Bringing couples and wedding professionals together, startup WedWise makes saying ‘I Do’ easier
Planning a wedding is no less of an adventure. From shopping and photography to finding a venue and sending out invites, it is a stressful affair for both the couple and their families. To solve this problem, a string of startups have popped up in the last few years to make the event a hassle-free affair.
And upping the game in the industry is WedWise, a marketplace that connects vendors and buyers. WedWise follows a community driven model that allows couples getting married to connect with wedding professionals such as make-up artists, photographers, event planners, etc.
The Delhi-based startup is now looking to expand its operations overseas, according to Ginny Kohli, Founder, WedWise. A high number of queries coming in from these markets prompted the founder to seriously start thinking about taking the platform to these locations.
“After having catered to the destination wedding market through our community, we are now looking at extending our platform to geographies such as the UK, the US, Canada, and Australia,” says the computer science engineer, who started WedWise in 2015.
The idea is to have dedicated platforms for each of these geographies where local buyers and sellers can connect for all their wedding needs. It will be similar to the way in which the company has been operating in India, and at times overseas, for putting together destination weddings.
Thirty-two-year-old Ginny points out that the company’s growth to becoming a 55,000-member community has been completely through word-of-mouth. She believes that an already served and satisfied customer base overseas would help spread the word in foreign markets. WedWise has served several NRI clients within India, and has catered to overseas destination weddings as well.
After completing her engineering in computer science from Aston University in the UK, Ginny worked as a software designer with Rolls Royce for a while. In 2010, she decided to move back to India and joined her father’s business of vintage motorcycle restoration. However, she soon realised that she was a “techie at heart” and was “raw with the business aspect of things”.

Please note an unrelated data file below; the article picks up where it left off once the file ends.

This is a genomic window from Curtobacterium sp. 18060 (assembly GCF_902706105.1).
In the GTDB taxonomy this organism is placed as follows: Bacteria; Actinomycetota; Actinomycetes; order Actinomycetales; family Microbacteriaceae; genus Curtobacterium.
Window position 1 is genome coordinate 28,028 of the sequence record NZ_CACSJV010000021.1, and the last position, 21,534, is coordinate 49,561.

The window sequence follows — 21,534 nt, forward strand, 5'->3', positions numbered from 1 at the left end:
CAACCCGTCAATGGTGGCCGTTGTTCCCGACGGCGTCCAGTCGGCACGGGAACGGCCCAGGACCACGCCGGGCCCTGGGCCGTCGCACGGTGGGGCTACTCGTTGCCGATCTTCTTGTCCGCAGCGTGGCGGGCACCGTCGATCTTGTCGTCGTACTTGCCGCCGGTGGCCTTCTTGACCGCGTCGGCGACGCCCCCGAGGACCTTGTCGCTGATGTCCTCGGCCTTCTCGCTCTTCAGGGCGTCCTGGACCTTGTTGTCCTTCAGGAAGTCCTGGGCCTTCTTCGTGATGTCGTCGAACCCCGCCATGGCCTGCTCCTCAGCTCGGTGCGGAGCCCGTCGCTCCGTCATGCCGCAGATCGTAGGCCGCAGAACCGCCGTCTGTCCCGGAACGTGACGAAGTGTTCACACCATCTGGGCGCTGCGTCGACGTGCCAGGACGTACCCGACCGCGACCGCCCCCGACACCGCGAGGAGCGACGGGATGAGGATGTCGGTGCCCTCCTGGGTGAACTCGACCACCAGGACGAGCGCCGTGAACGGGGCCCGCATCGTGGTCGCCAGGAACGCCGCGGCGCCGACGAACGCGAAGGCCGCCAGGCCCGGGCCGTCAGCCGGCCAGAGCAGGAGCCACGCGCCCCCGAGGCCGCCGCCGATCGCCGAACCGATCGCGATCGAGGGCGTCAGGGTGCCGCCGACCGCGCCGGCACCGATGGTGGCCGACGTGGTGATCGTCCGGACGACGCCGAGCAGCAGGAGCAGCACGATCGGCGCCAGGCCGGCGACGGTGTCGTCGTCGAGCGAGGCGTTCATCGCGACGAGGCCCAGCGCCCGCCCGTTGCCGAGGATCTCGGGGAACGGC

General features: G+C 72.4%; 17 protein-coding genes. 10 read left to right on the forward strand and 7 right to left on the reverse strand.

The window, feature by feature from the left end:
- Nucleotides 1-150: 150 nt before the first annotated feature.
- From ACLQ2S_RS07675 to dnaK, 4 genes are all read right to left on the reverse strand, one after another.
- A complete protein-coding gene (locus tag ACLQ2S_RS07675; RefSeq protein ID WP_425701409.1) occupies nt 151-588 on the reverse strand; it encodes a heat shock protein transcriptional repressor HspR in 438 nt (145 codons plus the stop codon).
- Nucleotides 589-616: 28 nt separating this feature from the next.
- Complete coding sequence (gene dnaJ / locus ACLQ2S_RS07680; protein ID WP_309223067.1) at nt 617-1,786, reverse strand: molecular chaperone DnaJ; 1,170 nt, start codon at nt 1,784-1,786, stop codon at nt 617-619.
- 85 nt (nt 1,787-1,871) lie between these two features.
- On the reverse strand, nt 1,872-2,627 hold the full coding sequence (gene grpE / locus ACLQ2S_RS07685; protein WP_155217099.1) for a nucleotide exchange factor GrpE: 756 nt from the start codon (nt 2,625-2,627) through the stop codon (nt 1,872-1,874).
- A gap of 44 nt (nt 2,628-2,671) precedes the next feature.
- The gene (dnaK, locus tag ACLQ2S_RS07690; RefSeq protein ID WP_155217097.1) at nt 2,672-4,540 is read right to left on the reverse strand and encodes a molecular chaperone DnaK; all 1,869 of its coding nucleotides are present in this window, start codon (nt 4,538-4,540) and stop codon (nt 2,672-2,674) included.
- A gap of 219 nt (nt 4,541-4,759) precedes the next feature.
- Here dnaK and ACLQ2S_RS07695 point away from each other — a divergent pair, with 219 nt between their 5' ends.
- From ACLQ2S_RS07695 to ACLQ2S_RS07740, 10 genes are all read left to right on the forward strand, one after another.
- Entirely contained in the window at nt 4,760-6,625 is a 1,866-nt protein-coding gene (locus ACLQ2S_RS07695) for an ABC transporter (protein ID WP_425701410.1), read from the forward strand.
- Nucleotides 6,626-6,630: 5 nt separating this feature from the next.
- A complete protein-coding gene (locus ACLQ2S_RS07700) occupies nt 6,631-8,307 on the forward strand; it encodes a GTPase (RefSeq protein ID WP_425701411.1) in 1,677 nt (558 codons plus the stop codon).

She decided to get an MBA. After having equipped herself with business smarts, she joined Groupon in India. Here, Ginny handled the corporate division where she would sell the company’s coupons to corporate clients. As she built a relationship with these corporates, they started to call her with wedding-related requests for their children and relatives. She realised this was an unexplored market with a huge opportunity.
“There was nothing in the market. There was no one in the business in India. So, in 2014, I quit Groupon, took a break and went to the UK to understand the business. They had a developed wedding market, unlike India,” says Ginny. She came back and started WedWise.
Following a community model
The Facebook-driven community enables professionals to showcase their work, and discuss their offerings and expertise in real-time. The community model also means that couples who have used certain vendors’ services can discuss their experience and help others in taking an informed decision.
To allow vendors to promote themselves to prospective clients, WedWise allows them to advertise for free on its platform, once a week. Within the community, around 60 percent of the members are vendors from across 40 different categories. These include apparel, wedding planning, make up, invitations, photography, etc. And out of the 60 percent-strong vendor community, 20 percent are homepreneurs, or entrepreneurs who operate out of their homes.
“There are women who earlier did not retail anywhere, and they got an opportunity to retail their stuff on the platform,” adds Ginny.
The company also organises community and networking events to help vendors connect with their target groups and to showcase their services.
A dedicated wedding channel
The company has an “infotainment channel” on YouTube that takes couples through various processes of wedding planning, including how to make the right choices in picking and booking services.
“There are plans to scale up the YouTube channel significantly, given that video content is gaining immense popularity among the investor community,” says Ginny, who is now interested in raising funds to strengthen WedWise's video platform.
Market and revenues
The wedding market in India is estimated to be over $50 billion, and is growing at the rate of 20-30 percent annually. WedWise, along with other players like WedMeGood and WeddingSutra, is tapping into this burgeoning industry, which is often referred to as recession-proof.
The company makes money through events (that help connect vendors with prospective clients), sponsored posts, and ads on social media.
Its annual revenue has been growing by 20 percent every year since inception, says Ginny. WedWise claims to have broken even by the end of 2017, merely two years after inception.